Here’s to a brilliant 2015 for you and yours.
Well, I’m sure I’m not the only one who can’t quite believe it’s 2015. It’s particularly staggering for me, since that means that later this year it’ll be 10 years since I started this business, published the first books and wrote the first of these newsletters. More on that nearer the time, I’m sure!
A new button on Google Chrome
If you use Google Chrome as your web browser, you might have noticed a new button appear. It’s just at the top right, to the left of the three buttons that you use to close down the browser, maximise it or minimise it and it has a tiny picture of a person on it.
It’s not terribly important for most people. In fact, the main reason I’m mentioning it is so I can say that if you’ve spotted it and are worried what’s going on, you don’t need to worry, it’s something Google have added… but you don’t particularly need to use it either!
If you have “logged in” to the web browser, so it knows who you are while you use it (so it can remember your settings, link favorites that you’ve set on different devices and remember which webpages you’ve used on different devices), then you can use this button to easily switch to a different person’s login – handy if a friend borrows your PC, I suppose.
It also lets you go into “incognito mode”, where it doesn’t track what sites you’re looking at – handy for secretly buying Christmas presents without the other half noticing the Aston Martin dealership’s details in the web history (I can dream!)
But this new button is not something you desperately need to use – you can safely ignore it!
PCs vs laptops vs tablets vs phones vs smartwatches vs “google glasses”…
Back when I wrote my first computer book, it used to be simple: There were PCs (or desktop computers) and laptops (which are still PCs, really, just with all the bits in one case).
It’s a bit more complicated now.
You’ve got tablets (touchscreen devices like the iPad that can replace a PC for some people), smartphones that can access the internet and send emails, and now there are even “smartwatches” and other “wearable tech”.
I’m often asked what type of kit I’d suggest for people. It’s a bit tricky to give general advice as it depends on what you want to use it for. But in a nutshell…
For most people, PCs/laptops or touchscreen tablets are the best for generally accessing the internet, sending emails and so on.
Which is best for you depends partly on personal preference but as a general rule of thumb, for doing serious work a PC or laptop is generally better. For just browsing the web (without needing much typing) and doing things like skype video calls, a tablet is ideal because it takes up less space and it’s easily portable.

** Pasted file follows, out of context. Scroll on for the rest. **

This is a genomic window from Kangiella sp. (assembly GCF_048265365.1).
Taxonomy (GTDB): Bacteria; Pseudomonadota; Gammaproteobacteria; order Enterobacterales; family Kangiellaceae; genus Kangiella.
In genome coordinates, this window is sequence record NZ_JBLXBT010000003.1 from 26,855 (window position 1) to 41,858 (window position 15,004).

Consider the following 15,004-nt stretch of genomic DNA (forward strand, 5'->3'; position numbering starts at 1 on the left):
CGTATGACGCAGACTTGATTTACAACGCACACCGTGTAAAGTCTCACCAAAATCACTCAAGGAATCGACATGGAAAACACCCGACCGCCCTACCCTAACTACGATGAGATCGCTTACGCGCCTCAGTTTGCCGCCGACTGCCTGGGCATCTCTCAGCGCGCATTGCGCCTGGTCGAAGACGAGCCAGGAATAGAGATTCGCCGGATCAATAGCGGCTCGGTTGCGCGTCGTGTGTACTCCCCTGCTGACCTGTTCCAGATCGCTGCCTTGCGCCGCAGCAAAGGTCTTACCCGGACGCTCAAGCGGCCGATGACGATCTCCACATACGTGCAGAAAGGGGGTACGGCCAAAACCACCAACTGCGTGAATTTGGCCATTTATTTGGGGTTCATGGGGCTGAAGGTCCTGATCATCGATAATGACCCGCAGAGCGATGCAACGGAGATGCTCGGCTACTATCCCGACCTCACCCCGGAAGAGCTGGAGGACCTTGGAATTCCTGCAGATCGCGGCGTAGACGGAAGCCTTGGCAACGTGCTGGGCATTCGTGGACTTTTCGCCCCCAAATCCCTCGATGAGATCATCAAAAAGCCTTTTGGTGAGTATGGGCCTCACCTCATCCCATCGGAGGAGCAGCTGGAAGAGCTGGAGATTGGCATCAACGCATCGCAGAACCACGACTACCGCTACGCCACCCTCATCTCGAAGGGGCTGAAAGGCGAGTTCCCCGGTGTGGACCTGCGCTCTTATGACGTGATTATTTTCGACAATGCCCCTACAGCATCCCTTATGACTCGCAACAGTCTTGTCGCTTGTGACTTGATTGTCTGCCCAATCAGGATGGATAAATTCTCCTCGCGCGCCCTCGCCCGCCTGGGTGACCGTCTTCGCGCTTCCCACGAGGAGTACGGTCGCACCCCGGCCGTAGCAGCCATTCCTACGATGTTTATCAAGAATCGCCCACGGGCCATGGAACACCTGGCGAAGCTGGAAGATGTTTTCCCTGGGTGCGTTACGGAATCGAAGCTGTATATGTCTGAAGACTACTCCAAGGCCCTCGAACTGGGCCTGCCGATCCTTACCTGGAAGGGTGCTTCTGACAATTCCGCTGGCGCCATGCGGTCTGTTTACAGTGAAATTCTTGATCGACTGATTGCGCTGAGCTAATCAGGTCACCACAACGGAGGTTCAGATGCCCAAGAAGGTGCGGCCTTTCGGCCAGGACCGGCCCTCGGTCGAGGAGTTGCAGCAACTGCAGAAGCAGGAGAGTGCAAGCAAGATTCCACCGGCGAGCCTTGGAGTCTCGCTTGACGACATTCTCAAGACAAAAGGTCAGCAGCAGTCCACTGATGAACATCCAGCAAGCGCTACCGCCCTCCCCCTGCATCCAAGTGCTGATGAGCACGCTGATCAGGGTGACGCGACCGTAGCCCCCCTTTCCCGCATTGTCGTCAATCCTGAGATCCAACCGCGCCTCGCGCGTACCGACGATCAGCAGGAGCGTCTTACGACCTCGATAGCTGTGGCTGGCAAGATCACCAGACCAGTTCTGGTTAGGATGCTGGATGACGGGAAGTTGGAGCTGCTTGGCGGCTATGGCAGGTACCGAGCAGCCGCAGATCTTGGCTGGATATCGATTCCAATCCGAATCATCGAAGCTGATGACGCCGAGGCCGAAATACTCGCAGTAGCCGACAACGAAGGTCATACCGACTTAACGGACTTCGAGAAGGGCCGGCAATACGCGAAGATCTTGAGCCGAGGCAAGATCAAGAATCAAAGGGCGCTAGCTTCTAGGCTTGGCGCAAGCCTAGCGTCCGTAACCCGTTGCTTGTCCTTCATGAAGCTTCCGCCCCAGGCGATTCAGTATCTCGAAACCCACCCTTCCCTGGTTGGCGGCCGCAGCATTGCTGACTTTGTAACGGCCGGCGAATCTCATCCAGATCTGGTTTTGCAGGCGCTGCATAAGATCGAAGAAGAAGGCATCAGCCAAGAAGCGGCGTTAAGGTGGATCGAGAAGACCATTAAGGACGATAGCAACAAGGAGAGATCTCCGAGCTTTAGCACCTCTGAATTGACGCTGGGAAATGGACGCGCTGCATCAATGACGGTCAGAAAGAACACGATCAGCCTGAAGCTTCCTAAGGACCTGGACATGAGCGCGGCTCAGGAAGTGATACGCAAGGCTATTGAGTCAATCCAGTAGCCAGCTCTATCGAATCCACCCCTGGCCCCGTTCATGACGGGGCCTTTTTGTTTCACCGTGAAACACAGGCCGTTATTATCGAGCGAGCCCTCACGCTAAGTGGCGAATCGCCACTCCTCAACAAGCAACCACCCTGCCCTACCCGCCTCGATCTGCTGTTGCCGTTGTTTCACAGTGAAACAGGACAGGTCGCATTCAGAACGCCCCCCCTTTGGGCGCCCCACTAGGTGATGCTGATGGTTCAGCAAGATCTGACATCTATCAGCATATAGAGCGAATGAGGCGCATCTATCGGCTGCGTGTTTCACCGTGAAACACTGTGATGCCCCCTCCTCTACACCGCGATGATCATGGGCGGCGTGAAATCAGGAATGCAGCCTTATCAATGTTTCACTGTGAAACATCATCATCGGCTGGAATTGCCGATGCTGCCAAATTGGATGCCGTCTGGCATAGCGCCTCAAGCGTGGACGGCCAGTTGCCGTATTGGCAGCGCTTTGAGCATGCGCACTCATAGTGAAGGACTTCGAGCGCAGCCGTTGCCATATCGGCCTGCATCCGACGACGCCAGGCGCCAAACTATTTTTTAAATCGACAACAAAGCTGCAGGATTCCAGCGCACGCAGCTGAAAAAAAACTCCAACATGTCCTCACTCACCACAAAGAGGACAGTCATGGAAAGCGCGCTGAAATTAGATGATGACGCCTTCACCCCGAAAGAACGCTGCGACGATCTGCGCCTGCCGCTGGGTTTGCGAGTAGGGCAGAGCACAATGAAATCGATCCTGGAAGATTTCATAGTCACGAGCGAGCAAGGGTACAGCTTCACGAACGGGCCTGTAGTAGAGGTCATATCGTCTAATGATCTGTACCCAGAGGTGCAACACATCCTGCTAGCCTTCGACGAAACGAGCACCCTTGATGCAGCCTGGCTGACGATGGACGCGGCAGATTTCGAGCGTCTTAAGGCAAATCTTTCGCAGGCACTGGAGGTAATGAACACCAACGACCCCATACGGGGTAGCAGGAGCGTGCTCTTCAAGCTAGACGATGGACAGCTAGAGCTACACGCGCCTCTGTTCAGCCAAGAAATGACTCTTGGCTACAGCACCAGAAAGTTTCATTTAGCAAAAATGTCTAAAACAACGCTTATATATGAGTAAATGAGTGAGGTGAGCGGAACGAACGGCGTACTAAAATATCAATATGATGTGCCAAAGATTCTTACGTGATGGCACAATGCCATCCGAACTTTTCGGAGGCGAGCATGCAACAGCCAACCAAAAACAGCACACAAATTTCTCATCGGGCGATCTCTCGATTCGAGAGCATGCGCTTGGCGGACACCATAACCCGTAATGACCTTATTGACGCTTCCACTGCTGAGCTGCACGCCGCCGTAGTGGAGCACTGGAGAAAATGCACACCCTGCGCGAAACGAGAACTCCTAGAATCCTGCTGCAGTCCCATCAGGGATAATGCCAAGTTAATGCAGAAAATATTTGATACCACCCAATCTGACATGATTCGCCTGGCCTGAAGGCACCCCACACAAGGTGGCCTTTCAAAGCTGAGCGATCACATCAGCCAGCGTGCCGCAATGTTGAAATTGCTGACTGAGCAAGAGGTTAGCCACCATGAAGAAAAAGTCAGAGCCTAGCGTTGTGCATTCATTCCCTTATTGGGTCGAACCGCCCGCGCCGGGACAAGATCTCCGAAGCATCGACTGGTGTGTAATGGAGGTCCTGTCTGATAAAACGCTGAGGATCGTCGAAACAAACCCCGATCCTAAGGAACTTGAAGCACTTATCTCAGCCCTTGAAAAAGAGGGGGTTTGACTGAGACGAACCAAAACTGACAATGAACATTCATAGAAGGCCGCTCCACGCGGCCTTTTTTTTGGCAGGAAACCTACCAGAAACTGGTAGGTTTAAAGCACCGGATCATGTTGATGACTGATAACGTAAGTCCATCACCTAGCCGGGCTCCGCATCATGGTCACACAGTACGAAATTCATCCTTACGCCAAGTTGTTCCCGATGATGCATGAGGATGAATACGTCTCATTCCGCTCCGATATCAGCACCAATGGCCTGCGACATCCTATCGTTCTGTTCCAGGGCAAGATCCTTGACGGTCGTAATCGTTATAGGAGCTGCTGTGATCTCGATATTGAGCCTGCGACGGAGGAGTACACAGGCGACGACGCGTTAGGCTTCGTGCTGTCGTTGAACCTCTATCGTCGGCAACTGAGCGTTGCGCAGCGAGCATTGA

In some ways they’re easier to use, too, though they do work a bit differently from PCs, so if you’re used to a PC, it’s something new to learn.
Smartphones (mobile phones that can access the internet) are great if you want to be able to browse the web or do email when you’re out and about. The screens are smaller than a laptop or tablet and that means it’s a bit harder to read and a bit harder to touch the right bit, so they’re not quite as easy to use. But they do fit in a pocket handily, so they have that advantage. And if you want a mobile phone, most tend to be smartphones nowadays anyway! I wouldn’t recommend a smartphone to replace a PC/laptop/tablet – but they can be handy extras if you want access to the internet when you’re out and about.
What about the really new stuff – smartwatches and so on?
No doubt all the geeks will shudder as I say this, but I think they’ve got a way to go yet. Most of the fancy watches don’t actually connect to the internet themselves. They just link to your mobile phone if it’s in your pocket and give you a screen for that on your wrist. Personally I don’t mind taking my phone out of my pocket if I want to use it or check why it’s beeping.
Plus the smartwatches tend to need charging very often – as often as every day in some cases!
I’m not saying they aren’t right for anyone. Just for most people I don’t think there’s any great advantage.
And as for things like Google Glasses, which you wear like a pair of glasses and it shows you a display in the corner of your eye, well, it’s technically amazing. But I’m not sure most people need to be constantly connected… and of course, with no keyboard, mouse or touchscreen, controlling it is largely by talking to it. Clever, but it might make you seem a bit, well, eccentric if people don’t realise what you’re doing. Telling them “I’m just telling my glasses what to do” might not reassure them that you haven’t lost at least one or two marbles, either…
By and large, for most people, I still think PCs/laptops or touchscreen tablets are the best ways to use the internet. They’re easiest and you can get most out it that way, with a decent sized screen.
That’s my (admittedly slightly luddite) view, anyway!
Here’s to a brilliant 2015 for you and yours.